Sep 03, 2020

Abandoned Mines Threaten Drinking Water

Officials are trying to determine the threat to drinking water created by abandoned hard rock mining sites or features 

abandoned mines

Federal and state officials are attempting to identify hundreds of thousands of rock mining sites or features scattered throughout the West that pose a threat to drinking water.

The Gold King Mine spill in Colorado, for instance, released pollutants that contaminated waterways in three states and the Navajo Nation, according to AP News. 

So far, hundreds of claims were filed against the U.S. Environmental Protection Agency (EPA). As a result, Utah settled its lawsuit just this month with the federal agency over Gold King Mine.

In the agreement, the EPA said it would initiate a preliminary Superfund assessment for three sites in Utah, which include two former mining districts in Big Cottonwood and Little Cottonwood canyons. These areas also happen to be home to hundreds of legacy mines, reported AP News.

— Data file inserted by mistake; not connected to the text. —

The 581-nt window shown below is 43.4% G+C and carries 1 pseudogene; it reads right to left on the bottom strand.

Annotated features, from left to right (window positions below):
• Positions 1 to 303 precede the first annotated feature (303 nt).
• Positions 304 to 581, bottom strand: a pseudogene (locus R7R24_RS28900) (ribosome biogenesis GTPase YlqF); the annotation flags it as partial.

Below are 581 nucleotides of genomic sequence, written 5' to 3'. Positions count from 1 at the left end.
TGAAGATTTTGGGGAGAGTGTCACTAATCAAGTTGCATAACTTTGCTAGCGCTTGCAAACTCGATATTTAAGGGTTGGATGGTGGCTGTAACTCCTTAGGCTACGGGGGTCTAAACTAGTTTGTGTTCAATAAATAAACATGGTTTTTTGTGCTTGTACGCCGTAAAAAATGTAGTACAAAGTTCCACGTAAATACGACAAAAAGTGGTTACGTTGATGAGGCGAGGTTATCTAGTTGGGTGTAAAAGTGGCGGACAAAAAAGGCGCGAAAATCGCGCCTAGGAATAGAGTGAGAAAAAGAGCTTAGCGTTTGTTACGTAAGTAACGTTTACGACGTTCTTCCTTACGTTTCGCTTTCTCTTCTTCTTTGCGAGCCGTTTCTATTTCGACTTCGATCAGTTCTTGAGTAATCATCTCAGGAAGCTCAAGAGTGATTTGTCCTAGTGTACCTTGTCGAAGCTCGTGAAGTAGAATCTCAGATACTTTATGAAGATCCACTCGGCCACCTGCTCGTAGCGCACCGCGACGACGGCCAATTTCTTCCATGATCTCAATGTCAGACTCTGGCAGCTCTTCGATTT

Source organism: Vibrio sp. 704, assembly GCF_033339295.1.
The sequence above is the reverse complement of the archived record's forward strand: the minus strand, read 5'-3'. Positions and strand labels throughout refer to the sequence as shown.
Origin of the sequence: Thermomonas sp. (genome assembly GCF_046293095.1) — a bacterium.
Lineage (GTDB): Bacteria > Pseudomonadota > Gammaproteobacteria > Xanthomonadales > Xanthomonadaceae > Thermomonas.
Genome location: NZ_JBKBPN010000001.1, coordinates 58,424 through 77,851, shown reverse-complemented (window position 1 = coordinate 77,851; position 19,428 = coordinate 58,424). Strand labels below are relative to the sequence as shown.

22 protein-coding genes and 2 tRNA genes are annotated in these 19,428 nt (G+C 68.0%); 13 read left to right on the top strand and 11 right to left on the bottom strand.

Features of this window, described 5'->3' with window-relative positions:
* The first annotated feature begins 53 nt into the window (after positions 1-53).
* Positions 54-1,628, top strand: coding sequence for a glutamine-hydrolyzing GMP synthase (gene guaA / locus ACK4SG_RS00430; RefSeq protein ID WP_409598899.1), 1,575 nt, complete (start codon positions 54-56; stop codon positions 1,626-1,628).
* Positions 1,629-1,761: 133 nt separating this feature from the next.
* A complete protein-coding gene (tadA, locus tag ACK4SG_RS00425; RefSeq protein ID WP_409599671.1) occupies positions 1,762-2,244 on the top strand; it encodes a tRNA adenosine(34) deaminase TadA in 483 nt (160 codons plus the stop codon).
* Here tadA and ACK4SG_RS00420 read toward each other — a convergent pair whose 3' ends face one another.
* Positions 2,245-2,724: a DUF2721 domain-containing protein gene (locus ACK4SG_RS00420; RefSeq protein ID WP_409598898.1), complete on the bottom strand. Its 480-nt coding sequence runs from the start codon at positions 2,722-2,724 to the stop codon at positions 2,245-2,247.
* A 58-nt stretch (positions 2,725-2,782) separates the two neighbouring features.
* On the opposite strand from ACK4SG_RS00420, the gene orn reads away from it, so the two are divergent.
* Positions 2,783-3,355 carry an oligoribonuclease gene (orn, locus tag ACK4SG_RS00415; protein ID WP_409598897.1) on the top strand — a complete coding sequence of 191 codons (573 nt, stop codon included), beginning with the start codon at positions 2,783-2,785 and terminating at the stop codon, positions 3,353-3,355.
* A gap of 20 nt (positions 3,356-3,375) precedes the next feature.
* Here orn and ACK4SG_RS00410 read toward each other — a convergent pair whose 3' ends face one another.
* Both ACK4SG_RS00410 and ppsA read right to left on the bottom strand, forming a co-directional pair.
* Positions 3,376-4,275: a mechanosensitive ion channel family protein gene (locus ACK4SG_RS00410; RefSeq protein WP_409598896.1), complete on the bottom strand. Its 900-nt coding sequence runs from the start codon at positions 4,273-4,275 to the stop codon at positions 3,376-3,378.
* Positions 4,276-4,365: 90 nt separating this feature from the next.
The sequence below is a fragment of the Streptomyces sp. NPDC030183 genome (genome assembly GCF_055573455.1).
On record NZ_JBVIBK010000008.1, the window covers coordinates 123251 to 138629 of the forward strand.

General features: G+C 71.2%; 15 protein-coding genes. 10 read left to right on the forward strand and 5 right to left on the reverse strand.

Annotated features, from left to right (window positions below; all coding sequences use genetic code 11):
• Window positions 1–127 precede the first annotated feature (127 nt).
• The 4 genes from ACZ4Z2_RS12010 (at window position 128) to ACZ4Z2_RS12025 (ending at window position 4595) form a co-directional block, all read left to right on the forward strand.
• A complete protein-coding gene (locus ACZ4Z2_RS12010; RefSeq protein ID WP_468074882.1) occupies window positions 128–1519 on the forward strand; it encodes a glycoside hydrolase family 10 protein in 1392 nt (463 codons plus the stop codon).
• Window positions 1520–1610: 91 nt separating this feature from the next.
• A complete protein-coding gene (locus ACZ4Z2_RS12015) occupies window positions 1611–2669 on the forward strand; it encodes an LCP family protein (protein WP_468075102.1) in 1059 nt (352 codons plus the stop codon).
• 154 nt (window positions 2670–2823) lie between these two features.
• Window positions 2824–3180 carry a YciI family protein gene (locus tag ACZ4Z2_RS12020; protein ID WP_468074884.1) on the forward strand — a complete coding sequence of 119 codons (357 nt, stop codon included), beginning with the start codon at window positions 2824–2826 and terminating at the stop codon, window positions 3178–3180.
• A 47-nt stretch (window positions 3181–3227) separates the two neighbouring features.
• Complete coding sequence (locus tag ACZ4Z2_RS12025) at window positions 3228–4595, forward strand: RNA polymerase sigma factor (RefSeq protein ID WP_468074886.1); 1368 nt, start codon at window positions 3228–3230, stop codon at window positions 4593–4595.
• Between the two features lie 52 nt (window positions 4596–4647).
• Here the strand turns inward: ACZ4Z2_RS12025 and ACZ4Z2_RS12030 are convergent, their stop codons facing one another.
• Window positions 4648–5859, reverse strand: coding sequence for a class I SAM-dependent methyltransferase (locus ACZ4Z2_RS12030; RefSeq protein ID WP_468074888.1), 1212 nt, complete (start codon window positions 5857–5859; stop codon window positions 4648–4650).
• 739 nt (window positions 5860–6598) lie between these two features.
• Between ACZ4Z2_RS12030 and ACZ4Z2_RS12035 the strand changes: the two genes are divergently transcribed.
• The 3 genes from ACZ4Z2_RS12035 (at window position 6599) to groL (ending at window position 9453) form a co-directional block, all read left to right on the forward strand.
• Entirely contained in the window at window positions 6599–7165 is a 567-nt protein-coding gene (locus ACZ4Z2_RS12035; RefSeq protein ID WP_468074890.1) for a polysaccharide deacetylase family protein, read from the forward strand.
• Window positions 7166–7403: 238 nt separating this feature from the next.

According to AP News, mine debris and waste rock in those canyons have created problems for aquatic life due to contaminants like copper and cadmium. Zinc is also a threat to aquatic life in Little Cottonwood Canyon.

According to Erica Gaddis, director of the Utah Division of Water Quality, the standard for cold water fisheries is much stricter because animals exist in the water 24/7. The contaminants are not testing at levels of concern for drinking water standards, however.

“I am concerned this is a problem that has been ignored for too long,” said Salt Lake County Councilman Richard Snelgrove. “There are a lot of questions and solutions are long overdue. I am pleased that the EPA is looking at this as a potential Superfund cleanup site. It is obvious that not all is well in that canyon.”

The Bureau of Land Management estimates that based on current staffing and resources, it will take 500 years for the agency to complete an inventory of abandoned hard rock mines and features.

According to EPA estimates, based on current databases, there are more than a half million abandoned hard rock mining sites on BLM, National Park Service and Forest Service lands.

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